Unfortunately, the computer may remain similarly configured for each of these different environments and uses, even when the configuration for one environment no longer remains relevant and needs to be changed in another environment. For example, a user may need to configure the mobile computer for changes in physical location when the user moves between a home network and a work network. In this case, the user may need to change the default printer setting, the default internet browser home page, the internet browser proxy settings, and other related settings. A user may also need to configure the computer for changes in activity. For instance, a user preparing to make a presentation may adjust the volume of the computer, turn off instant message notifications, turn off a screensaver time-out, and make other setting adjustments. The user may also need to configure the computer to interact with different people at work than those at home. For example, a different default email account may be used at home to communicate with friends and family than the email account used at work. As a result, a mobile computer user may have to reconfigure a mobile computer each time the computing environment changes.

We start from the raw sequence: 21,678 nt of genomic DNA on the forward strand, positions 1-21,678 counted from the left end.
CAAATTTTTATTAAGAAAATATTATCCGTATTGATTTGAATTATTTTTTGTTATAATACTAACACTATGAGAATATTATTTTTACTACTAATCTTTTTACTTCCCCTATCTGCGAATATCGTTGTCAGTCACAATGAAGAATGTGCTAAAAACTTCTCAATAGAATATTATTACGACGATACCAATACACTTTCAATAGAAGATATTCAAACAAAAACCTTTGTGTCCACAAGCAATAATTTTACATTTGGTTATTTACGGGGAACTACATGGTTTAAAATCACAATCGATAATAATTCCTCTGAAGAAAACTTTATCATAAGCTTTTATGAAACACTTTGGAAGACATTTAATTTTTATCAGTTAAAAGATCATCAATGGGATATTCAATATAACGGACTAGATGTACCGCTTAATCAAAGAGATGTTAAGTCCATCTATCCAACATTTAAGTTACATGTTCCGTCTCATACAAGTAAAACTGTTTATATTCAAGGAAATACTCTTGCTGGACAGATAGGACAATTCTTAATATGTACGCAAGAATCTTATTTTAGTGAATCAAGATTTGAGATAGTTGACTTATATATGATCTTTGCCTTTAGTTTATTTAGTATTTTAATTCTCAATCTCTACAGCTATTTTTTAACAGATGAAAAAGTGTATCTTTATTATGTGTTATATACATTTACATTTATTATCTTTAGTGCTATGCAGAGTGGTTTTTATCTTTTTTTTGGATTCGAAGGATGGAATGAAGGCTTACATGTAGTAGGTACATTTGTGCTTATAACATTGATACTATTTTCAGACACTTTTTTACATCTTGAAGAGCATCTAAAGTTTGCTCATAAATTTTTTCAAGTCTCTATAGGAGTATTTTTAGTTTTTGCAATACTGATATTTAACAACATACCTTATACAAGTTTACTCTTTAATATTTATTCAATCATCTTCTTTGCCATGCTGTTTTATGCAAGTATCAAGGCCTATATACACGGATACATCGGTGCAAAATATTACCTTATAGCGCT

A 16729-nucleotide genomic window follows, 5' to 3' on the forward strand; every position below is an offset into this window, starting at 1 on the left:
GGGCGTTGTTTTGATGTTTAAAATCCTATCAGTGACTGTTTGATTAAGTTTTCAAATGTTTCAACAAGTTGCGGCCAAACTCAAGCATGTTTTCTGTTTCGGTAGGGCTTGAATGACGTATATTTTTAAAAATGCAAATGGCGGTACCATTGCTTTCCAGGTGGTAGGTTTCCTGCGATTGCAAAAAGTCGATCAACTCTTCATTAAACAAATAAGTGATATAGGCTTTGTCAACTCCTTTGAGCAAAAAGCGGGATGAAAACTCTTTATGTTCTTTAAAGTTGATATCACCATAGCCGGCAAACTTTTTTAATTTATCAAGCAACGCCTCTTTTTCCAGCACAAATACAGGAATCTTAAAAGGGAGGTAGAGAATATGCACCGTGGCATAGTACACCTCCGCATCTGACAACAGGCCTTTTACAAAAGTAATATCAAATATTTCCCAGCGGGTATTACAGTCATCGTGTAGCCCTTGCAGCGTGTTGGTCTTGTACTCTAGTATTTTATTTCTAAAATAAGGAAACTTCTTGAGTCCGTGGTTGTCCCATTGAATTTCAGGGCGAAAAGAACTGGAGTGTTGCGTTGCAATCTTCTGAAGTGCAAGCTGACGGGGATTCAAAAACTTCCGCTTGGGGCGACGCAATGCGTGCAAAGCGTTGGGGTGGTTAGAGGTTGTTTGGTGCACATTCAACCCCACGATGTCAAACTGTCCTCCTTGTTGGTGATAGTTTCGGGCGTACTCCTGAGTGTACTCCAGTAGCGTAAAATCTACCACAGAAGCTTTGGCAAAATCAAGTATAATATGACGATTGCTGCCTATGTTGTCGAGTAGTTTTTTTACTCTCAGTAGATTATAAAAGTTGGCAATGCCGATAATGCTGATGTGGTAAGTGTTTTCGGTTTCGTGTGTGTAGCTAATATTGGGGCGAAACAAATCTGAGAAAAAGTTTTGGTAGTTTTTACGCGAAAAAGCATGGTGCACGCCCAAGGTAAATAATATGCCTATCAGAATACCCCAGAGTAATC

What is needed is a way for a computer system to accumulate and expose context information about the computing environment, such as the physical location, the people the user may interact with at the physical location, the user's activities, etc., so that the context information may be used to intelligently adapt the computer to the computing environment. Such a system and method should accumulate and expose context information in a uniform and systematic way so that any executable may provide or use the context information to intelligently adapt the computer system.

SUMMARY OF THE INVENTION

Briefly, the present invention provides an improved system and method for a context-awareness platform that may be used to adapt an execution environment. To this end, the present invention provides components and a framework with interfaces for setting, tracking, and getting context information about the execution environment of a computer system. Among the components provided may be a context platform operably coupled to various executables and data storage facilities including a unified data store. The data store may provide unified storage of context information for the context platform by aggregating context information at a platform level for access by executables running on the platform. Any type of context information may be stored, including, but not limited to, user context data, executable context data and system context data.